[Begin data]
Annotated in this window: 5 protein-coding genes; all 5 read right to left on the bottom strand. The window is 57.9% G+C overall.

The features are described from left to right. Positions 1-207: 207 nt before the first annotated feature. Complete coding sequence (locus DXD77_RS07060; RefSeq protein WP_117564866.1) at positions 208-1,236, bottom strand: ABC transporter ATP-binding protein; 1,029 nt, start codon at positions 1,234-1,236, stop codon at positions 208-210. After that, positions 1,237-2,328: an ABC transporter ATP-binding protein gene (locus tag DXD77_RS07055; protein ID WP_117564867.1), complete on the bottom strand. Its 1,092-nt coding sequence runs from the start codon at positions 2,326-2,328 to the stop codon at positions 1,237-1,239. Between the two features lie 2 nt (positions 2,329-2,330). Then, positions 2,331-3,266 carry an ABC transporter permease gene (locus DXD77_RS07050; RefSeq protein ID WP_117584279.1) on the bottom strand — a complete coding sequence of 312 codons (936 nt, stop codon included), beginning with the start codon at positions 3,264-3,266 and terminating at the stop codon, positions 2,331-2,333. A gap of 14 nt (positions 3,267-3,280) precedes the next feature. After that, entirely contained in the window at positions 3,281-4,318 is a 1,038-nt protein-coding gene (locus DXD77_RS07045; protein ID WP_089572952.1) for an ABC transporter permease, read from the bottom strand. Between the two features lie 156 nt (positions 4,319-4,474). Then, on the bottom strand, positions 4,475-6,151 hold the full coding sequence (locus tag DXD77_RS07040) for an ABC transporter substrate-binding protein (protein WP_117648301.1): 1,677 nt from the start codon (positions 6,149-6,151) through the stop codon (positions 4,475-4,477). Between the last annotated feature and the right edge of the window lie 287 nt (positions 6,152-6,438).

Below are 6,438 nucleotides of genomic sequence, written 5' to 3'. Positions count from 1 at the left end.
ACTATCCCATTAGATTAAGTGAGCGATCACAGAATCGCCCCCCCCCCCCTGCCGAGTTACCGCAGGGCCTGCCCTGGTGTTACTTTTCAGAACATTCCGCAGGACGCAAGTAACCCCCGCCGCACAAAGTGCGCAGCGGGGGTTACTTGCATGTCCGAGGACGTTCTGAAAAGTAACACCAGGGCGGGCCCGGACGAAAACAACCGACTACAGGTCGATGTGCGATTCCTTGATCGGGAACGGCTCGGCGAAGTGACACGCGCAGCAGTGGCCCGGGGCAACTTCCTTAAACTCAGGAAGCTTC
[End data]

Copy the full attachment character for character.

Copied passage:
Annotated in this window: 5 protein-coding genes; all 5 read right to left on the bottom strand. The window is 57.9% G+C overall.

The features are described from left to right. Positions 1-207: 207 nt before the first annotated feature. Complete coding sequence (locus DXD77_RS07060; RefSeq protein WP_117564866.1) at positions 208-1,236, bottom strand: ABC transporter ATP-binding protein; 1,029 nt, start codon at positions 1,234-1,236, stop codon at positions 208-210. After that, positions 1,237-2,328: an ABC transporter ATP-binding protein gene (locus tag DXD77_RS07055; protein ID WP_117564867.1), complete on the bottom strand. Its 1,092-nt coding sequence runs from the start codon at positions 2,326-2,328 to the stop codon at positions 1,237-1,239. Between the two features lie 2 nt (positions 2,329-2,330). Then, positions 2,331-3,266 carry an ABC transporter permease gene (locus DXD77_RS07050; RefSeq protein ID WP_117584279.1) on the bottom strand — a complete coding sequence of 312 codons (936 nt, stop codon included), beginning with the start codon at positions 3,264-3,266 and terminating at the stop codon, positions 2,331-2,333. A gap of 14 nt (positions 3,267-3,280) precedes the next feature. After that, entirely contained in the window at positions 3,281-4,318 is a 1,038-nt protein-coding gene (locus DXD77_RS07045; protein ID WP_089572952.1) for an ABC transporter permease, read from the bottom strand. Between the two features lie 156 nt (positions 4,319-4,474). Then, on the bottom strand, positions 4,475-6,151 hold the full coding sequence (locus tag DXD77_RS07040) for an ABC transporter substrate-binding protein (protein WP_117648301.1): 1,677 nt from the start codon (positions 6,149-6,151) through the stop codon (positions 4,475-4,477). Between the last annotated feature and the right edge of the window lie 287 nt (positions 6,152-6,438).

Below are 6,438 nucleotides of genomic sequence, written 5' to 3'. Positions count from 1 at the left end.
ACTATCCCATTAGATTAAGTGAGCGATCACAGAATCGCCCCCCCCCCCCTGCCGAGTTACCGCAGGGCCTGCCCTGGTGTTACTTTTCAGAACATTCCGCAGGACGCAAGTAACCCCCGCCGCACAAAGTGCGCAGCGGGGGTTACTTGCATGTCCGAGGACGTTCTGAAAAGTAACACCAGGGCGGGCCCGGACGAAAACAACCGACTACAGGTCGATGTGCGATTCCTTGATCGGGAACGGCTCGGCGAAGTGACACGCGCAGCAGTGGCCCGGGGCAACTTCCTTAAACTCAGGAAGCTTC